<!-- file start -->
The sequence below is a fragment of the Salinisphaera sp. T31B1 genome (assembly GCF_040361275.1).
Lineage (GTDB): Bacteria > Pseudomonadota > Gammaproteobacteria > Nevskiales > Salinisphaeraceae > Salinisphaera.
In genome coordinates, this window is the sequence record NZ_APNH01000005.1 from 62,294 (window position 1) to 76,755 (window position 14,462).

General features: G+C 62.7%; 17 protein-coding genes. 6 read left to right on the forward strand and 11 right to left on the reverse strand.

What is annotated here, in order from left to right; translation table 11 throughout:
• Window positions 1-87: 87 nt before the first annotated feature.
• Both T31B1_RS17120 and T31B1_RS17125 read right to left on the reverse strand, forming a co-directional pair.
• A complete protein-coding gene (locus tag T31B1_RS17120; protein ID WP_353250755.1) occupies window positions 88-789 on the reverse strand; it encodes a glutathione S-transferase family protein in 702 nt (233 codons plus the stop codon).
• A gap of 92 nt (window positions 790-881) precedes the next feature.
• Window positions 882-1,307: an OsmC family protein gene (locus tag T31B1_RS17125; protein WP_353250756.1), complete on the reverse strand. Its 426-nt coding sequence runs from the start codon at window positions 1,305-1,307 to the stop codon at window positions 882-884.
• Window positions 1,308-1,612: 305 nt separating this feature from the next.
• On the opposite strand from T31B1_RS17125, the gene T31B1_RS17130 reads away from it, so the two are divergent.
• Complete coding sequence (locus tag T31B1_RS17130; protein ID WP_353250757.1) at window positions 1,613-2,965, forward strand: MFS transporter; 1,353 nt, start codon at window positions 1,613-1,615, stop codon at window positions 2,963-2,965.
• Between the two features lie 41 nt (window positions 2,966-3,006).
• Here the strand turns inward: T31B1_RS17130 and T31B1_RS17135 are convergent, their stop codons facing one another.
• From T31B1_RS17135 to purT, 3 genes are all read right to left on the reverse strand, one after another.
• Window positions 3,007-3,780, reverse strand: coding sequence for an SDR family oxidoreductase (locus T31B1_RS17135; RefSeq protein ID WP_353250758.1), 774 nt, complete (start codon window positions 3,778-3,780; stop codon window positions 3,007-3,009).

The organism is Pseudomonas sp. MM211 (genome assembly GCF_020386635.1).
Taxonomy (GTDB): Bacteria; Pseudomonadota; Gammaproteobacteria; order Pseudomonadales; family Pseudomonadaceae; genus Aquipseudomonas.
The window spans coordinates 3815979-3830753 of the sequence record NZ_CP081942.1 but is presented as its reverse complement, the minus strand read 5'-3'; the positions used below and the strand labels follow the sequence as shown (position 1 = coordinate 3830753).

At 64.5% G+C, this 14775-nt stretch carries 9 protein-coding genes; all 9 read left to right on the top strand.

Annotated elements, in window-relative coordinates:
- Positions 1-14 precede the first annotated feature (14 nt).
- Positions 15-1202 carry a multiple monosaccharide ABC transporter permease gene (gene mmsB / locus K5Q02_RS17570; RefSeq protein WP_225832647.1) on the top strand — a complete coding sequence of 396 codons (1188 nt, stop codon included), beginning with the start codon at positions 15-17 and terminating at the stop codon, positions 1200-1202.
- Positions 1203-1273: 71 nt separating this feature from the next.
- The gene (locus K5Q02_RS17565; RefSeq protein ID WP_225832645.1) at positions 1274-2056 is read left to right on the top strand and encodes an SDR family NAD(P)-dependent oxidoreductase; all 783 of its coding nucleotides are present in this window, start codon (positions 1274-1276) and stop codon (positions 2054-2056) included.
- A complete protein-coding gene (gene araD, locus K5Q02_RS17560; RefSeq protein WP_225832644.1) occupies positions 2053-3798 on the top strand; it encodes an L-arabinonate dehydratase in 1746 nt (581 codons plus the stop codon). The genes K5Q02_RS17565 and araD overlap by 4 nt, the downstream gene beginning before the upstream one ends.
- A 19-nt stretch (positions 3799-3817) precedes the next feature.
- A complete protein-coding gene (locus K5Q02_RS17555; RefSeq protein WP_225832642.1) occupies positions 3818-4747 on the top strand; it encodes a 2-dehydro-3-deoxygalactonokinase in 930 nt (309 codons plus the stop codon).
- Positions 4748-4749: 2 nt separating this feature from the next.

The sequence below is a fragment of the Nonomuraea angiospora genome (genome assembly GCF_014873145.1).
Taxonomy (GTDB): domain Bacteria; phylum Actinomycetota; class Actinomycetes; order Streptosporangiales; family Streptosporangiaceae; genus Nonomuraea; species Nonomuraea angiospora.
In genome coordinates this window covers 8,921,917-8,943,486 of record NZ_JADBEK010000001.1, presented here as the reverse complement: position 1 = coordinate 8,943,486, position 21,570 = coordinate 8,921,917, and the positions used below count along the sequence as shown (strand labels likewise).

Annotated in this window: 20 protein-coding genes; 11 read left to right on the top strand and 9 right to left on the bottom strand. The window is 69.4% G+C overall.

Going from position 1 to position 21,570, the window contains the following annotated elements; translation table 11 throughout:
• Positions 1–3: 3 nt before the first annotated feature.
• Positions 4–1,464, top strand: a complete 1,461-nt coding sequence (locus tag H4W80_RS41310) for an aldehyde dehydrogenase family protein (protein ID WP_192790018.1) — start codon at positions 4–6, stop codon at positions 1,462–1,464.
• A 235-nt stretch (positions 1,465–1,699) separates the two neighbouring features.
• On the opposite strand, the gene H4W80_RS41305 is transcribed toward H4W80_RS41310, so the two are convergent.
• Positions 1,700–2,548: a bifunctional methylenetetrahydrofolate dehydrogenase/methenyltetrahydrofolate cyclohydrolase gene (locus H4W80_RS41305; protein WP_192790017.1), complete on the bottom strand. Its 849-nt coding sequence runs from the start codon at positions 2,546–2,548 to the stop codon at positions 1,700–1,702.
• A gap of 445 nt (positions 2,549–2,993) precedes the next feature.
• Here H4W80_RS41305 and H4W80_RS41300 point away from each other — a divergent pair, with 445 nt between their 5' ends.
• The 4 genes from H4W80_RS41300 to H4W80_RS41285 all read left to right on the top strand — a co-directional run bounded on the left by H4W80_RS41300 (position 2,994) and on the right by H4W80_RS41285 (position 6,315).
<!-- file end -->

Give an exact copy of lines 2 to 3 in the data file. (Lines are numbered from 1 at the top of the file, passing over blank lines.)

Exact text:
Lineage (GTDB): Bacteria > Pseudomonadota > Gammaproteobacteria > Nevskiales > Salinisphaeraceae > Salinisphaera.
In genome coordinates, this window is the sequence record NZ_APNH01000005.1 from 62,294 (window position 1) to 76,755 (window position 14,462).